Saturday, August 26, 2006

Health Fair - Part I

We got our group together today and went to a health fair in Lexington. It went extremely well. The five of us distributed a wealth of information about epilepsy. We spoke with at least 200 people.

I think what surprised me the most was how many people either had someone in their immediate family or knew someone with epilepsy; a boss, friend, co-worker, student.. I was also surprised at how many people we met that had epilepsy. It was fantastic to share experinces with them and speak about different medicines and treatments avaiable.

We met a girl that had been diagnosed with epilepsy less than a year ago. She was a bit shy about speaking about it, but Christa was able to get her to open up and have a good conversation with her. It was a very hot day and she was worried about having a seizure. We were all glad that she didn't let this stop her from having a go at the climbing wall.


minclem said...

Well done! You and your wife are doing very commendable work. It's so important for these younger people to talk with others who share a common thread. My daughter and I were in Dr. Dean's office several months ago waiting for a change in her VNS. I noticed a woman walk by with the tell-tale scar on her neck. I'm certain I wouldn't have been aware of it had I not seen my daughters. Anyway - it was a Friday afternoon and we waited a very long time. There was a pretty woman in her mid twenty's, I would guess, sitting across from us. She was waiting for her husband and son to come back for her, I think.... Apparently she saw my daughter's scar and they started talking. In no time at all they were comparing scars. It cracked me up and warmed my heart tremendously. It was only the second or third time she had talked to someone who understood in a way that her dad and I just don't quite get....She's 17 and is finally getting a glimps of the fact that just b/c she has epilepsy doesn't mean she can't do pretty much whatever she wants....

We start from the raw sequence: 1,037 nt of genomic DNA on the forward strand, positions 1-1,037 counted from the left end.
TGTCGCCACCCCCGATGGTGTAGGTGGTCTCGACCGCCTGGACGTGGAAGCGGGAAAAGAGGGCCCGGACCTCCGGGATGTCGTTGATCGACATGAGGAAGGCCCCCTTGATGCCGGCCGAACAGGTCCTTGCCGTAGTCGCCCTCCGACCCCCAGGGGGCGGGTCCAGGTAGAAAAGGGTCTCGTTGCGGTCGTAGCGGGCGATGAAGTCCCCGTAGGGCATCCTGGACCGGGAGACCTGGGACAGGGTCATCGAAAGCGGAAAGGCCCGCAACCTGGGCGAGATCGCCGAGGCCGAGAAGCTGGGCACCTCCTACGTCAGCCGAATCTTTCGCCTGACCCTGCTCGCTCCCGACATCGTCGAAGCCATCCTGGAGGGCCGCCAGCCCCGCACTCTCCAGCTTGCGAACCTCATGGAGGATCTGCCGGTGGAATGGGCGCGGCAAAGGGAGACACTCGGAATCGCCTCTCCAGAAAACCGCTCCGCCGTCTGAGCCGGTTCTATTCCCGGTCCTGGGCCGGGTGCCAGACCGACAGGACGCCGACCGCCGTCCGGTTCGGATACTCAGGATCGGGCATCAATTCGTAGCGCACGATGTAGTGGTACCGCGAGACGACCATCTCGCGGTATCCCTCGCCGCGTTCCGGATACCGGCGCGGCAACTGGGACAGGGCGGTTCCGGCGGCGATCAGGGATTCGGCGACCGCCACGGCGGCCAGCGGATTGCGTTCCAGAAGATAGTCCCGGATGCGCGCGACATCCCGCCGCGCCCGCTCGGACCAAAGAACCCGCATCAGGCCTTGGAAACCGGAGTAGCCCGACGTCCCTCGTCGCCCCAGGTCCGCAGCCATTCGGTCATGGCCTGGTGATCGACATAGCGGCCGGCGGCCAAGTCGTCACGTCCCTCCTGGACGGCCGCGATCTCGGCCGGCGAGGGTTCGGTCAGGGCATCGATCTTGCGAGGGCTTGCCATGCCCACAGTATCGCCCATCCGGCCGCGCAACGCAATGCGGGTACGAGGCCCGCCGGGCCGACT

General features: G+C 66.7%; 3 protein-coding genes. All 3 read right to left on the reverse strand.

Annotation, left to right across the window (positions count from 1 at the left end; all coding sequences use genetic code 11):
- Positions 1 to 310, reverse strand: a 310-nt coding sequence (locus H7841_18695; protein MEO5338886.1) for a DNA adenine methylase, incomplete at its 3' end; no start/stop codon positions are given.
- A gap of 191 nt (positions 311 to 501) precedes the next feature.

Thanks for what you're doing.


Emeriol said...

Glad to hear your daughter was able to find someone to speak with about her VNS... the sensation it causes is definitely unique. And the reaction you get from others when you disclose that you are have a VNS can range from excited interest to barely masked revulsion.
As for providing support and promoting awareness, we are looking for more people to help bring awareness and educate others about epilepsy. The next event we are planning is the Honey Bee Festival in Kernersville. If you, your daughter, or husband would like to come & help, please contact us. In addition, we hold a monthly meeting at the Epilepsy Institute. Interestingly enough, half of us have VNS implants, and the other half are caretakers. Check out our website for more information: